Oh, East is East and West is West, and never the twain shall meet,
Till Earth and Sky stand presently at God’s great Judgment seat;
But there is neither East nor West, Border, nor Breed, nor Birth,
When two strong men stand face to face, tho’ they come from the ends of the earth.
–The Ballad of East and West, 1889
Why do we remember Kipling? He spent his early childhood and youth in what was then British Imperial India and his fame as what one biographer, David Gilmour, calls the “chroniqueur of Anglo-India” preceded still greater fame as the ‘voice’ of British empire. He believed wholeheartedly in the defense of that empire and he successfully and bitterly predicted its decline. Apart from a few still widely known poems, such as If, his legacy too has faded some. He was a man ahead of his time but not of ours.
At the same time, it has never been easier to read Kipling, thanks to numerous digital collections of his stories and poems, and to appreciate him as a gifted scribe, his writing, though fraying a bit at the edges, still muscular and sensitive. It is also worth remembering the firm impression he made in the minds of powerful contemporaries, not to mention the 1907 Nobel literature committee – he remains today the youngest winner of literature prize.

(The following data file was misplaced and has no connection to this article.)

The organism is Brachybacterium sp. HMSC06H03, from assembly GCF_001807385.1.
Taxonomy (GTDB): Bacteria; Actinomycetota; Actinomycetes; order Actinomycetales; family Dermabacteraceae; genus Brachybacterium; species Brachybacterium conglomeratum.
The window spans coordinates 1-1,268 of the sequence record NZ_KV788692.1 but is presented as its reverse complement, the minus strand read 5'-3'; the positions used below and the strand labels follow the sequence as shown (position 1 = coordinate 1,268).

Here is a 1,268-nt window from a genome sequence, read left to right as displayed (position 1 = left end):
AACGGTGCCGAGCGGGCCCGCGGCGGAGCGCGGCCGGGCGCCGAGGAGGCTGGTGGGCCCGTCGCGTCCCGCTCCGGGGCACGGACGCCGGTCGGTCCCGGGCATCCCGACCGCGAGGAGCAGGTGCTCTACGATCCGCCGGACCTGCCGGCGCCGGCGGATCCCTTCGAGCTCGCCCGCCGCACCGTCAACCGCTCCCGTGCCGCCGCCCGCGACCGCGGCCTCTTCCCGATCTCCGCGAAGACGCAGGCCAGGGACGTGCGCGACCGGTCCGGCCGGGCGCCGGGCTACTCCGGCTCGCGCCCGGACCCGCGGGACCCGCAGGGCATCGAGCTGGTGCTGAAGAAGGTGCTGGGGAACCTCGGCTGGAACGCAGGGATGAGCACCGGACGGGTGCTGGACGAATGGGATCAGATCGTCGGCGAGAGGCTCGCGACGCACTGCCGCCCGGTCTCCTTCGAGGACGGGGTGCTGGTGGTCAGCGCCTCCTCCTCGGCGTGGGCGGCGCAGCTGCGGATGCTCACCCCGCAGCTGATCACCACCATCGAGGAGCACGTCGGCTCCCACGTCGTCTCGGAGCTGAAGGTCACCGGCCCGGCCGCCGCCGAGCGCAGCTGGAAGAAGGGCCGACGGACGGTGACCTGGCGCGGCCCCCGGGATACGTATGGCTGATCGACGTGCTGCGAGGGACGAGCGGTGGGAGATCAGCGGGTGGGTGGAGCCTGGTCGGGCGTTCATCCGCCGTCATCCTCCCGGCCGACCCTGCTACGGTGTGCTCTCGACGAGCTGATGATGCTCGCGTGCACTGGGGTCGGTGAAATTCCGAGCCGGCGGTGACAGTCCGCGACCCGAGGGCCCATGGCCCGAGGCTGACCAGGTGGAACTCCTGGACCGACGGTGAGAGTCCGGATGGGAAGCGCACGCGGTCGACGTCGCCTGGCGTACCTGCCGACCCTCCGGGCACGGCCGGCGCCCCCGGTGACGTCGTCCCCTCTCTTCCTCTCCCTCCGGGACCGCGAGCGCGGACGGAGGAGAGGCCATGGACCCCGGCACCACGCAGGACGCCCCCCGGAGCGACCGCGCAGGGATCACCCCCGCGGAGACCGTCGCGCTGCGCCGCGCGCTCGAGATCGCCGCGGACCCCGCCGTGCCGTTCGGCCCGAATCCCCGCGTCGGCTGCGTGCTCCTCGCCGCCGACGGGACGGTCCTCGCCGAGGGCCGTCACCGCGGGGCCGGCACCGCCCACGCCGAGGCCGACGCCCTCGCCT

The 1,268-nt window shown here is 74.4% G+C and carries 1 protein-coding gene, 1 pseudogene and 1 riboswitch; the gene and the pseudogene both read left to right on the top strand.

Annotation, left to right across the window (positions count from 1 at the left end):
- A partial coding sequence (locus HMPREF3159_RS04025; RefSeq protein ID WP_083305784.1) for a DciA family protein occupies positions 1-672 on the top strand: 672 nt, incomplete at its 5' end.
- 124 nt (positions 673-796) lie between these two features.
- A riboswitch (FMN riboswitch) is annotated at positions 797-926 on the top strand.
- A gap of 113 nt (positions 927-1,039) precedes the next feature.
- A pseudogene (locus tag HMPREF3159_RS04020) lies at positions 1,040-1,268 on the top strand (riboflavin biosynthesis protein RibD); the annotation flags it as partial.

In his biography of Kipling, The Long Recessional: The Imperial Life of Rudyard Kipling, Gilmour records that American president Woodrow Wilson “treasured” a newspaper clipping of If and Prime Minister Winston Churchill liked to read Kipling’s poems aloud while in the bath. What’s more:
The Spanish fascist leader, José Antonio Primo de Revera, hung a copy [of ‘If’] on the wall of his office, while the Duke of Alba kept one in a gold frame by his bedside in Madrid. The King of Siam, ‘a very great admirer’, told Somerset Maugham he had been moved to translate it into Thai, and a ‘devil of a job he found it…to get the rhythm and metre to his satisfaction’. Mr. T. A. Brocklebank put a tiny copy of the poem into his watch while attempting to climb Mount Everest, but unfortunately in a high wind ‘the watch sprang open and the ms flew away’.
Painting by Sir Edward Burne-Jones, Kipling’s uncle by marriage